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Am J Prev Med. 1991 May-Jun;7(3):150-4.

Baseline characteristics of participants in the Physicians' Health Study: a randomized trial of aspirin and beta-carotene in U.S. physicians.

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Channing Laboratory Department of Medicine, Brigham and Women's Hospital, Boston, Massachusetts.


The Physicians' Health Study is a randomized, double-blind, placebo-controlled trial of primary prevention designed to assess the effects of low-dose aspirin on cardiovascular disease and of beta-carotene on risks of cancer. A total of 22,071 U.S. male physicians 40 to 84 years of age were randomized to one of four treatment groups: active aspirin and active beta-carotene, active aspirin and beta-carotene placebo, aspirin placebo and active beta-carotene, or both placebos. Whereas the beta-carotene component of the trial is ongoing, the blinded aspirin component was terminated early primarily because of a statistically extreme benefit of aspirin on first myocardial infarction. We obtained data relating to a large number of variables, including demographics, personal medical history, family history, health habits, and diet before randomization and compared them among the four treatment groups. As expected in a randomized trial of this sample size, the distribution of baseline characteristics was virtually identical among the treatment groups. This comparison indicates certainly no confounding by the baseline variables that were collected and suggests that other unmeasured or unknown potential confounders are also likely to be distributed evenly between the treatment groups. Thus, any observed differences in outcome between these groups likely result from the effects of the treatments themselves.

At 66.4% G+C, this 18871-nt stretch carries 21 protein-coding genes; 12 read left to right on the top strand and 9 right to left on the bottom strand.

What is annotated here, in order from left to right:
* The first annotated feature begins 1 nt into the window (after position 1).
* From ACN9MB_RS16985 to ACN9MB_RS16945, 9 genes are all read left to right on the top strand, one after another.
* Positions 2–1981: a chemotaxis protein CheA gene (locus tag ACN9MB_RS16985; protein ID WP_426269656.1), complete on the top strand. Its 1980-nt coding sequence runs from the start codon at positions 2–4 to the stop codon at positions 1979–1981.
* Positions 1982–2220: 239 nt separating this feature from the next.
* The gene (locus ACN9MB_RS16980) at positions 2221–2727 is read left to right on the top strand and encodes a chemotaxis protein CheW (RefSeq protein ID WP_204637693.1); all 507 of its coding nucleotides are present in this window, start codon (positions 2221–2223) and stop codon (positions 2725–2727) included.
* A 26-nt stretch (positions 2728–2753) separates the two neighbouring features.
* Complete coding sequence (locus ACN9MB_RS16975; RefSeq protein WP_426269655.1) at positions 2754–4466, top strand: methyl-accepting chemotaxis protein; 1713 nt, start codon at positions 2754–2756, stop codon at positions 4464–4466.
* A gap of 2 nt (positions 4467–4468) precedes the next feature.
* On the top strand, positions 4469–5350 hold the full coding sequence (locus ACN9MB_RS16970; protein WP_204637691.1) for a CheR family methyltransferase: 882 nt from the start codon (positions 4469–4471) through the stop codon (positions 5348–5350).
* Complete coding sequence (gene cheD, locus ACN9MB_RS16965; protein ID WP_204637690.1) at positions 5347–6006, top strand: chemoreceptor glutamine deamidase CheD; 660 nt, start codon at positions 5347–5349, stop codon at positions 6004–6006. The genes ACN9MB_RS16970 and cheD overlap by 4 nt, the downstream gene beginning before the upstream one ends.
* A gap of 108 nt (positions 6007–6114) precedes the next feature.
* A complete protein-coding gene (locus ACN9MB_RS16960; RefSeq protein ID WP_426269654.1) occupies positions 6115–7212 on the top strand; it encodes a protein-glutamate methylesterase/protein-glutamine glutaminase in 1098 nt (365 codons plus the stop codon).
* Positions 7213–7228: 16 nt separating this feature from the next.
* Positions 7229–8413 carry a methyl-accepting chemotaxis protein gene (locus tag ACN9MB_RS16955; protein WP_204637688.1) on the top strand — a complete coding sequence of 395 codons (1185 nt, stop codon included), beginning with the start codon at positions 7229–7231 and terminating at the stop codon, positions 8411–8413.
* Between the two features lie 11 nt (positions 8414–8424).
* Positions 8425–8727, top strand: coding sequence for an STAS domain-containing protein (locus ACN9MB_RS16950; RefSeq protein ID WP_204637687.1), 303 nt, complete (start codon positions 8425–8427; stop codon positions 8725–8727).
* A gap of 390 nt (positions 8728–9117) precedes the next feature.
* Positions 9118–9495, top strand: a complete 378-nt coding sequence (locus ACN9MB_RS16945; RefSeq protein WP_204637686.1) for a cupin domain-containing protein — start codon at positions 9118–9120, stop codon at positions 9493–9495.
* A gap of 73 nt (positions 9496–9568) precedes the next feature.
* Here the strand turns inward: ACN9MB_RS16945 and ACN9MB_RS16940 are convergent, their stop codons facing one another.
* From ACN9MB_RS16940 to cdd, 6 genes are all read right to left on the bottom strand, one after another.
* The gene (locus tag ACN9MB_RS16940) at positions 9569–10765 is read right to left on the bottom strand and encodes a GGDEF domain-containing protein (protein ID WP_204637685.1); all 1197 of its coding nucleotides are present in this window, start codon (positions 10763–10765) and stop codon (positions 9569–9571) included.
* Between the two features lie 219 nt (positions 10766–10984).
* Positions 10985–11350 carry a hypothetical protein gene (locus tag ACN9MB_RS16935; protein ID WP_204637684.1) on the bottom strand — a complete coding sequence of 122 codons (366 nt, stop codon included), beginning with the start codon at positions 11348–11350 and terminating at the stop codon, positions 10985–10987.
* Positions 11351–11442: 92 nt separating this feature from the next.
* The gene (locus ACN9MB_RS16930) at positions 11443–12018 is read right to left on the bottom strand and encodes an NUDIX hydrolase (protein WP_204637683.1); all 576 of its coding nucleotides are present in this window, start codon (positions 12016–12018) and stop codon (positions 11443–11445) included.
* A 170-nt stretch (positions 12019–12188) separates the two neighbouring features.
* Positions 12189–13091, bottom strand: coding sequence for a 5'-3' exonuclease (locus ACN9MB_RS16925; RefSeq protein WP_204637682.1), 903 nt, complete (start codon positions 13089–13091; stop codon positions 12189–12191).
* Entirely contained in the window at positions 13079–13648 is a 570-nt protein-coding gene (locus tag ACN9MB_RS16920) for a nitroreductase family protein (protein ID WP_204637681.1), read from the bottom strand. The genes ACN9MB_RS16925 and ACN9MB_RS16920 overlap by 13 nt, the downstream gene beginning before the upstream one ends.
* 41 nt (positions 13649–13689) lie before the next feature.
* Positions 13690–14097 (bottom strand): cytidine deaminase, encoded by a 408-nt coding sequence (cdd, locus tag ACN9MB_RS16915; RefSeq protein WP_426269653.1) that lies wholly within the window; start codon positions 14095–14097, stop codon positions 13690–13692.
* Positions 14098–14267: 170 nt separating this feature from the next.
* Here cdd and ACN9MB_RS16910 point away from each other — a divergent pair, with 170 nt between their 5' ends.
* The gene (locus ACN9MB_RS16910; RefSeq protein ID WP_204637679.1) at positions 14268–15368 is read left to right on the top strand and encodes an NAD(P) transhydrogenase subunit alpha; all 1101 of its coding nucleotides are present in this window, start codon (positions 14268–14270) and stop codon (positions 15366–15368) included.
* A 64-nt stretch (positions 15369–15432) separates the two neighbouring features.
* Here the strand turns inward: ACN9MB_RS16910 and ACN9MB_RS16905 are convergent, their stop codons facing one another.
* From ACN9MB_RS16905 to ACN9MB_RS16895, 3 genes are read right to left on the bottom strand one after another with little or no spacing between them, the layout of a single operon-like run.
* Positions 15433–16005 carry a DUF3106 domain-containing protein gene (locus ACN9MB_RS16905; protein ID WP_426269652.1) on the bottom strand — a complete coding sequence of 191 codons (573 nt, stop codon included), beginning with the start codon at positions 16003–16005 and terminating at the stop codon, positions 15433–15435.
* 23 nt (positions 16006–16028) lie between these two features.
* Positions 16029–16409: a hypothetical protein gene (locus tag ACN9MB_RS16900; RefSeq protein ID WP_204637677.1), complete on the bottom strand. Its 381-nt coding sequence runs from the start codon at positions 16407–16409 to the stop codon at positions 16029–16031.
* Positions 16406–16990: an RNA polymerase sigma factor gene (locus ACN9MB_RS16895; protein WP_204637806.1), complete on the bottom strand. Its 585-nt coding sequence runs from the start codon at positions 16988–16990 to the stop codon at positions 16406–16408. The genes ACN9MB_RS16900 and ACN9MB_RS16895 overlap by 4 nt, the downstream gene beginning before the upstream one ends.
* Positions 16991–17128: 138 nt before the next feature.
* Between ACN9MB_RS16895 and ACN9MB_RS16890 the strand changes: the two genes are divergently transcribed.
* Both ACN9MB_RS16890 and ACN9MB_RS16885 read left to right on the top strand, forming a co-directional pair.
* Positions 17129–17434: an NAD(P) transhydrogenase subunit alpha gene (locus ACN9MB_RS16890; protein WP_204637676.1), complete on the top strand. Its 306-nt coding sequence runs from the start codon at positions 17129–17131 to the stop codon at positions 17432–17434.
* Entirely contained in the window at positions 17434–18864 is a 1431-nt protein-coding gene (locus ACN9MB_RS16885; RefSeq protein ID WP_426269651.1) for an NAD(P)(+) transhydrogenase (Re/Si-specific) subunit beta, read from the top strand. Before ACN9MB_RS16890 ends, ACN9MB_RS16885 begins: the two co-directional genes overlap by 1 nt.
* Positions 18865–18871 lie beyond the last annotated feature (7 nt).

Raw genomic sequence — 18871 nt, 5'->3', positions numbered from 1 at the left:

[Indexed for MEDLINE]

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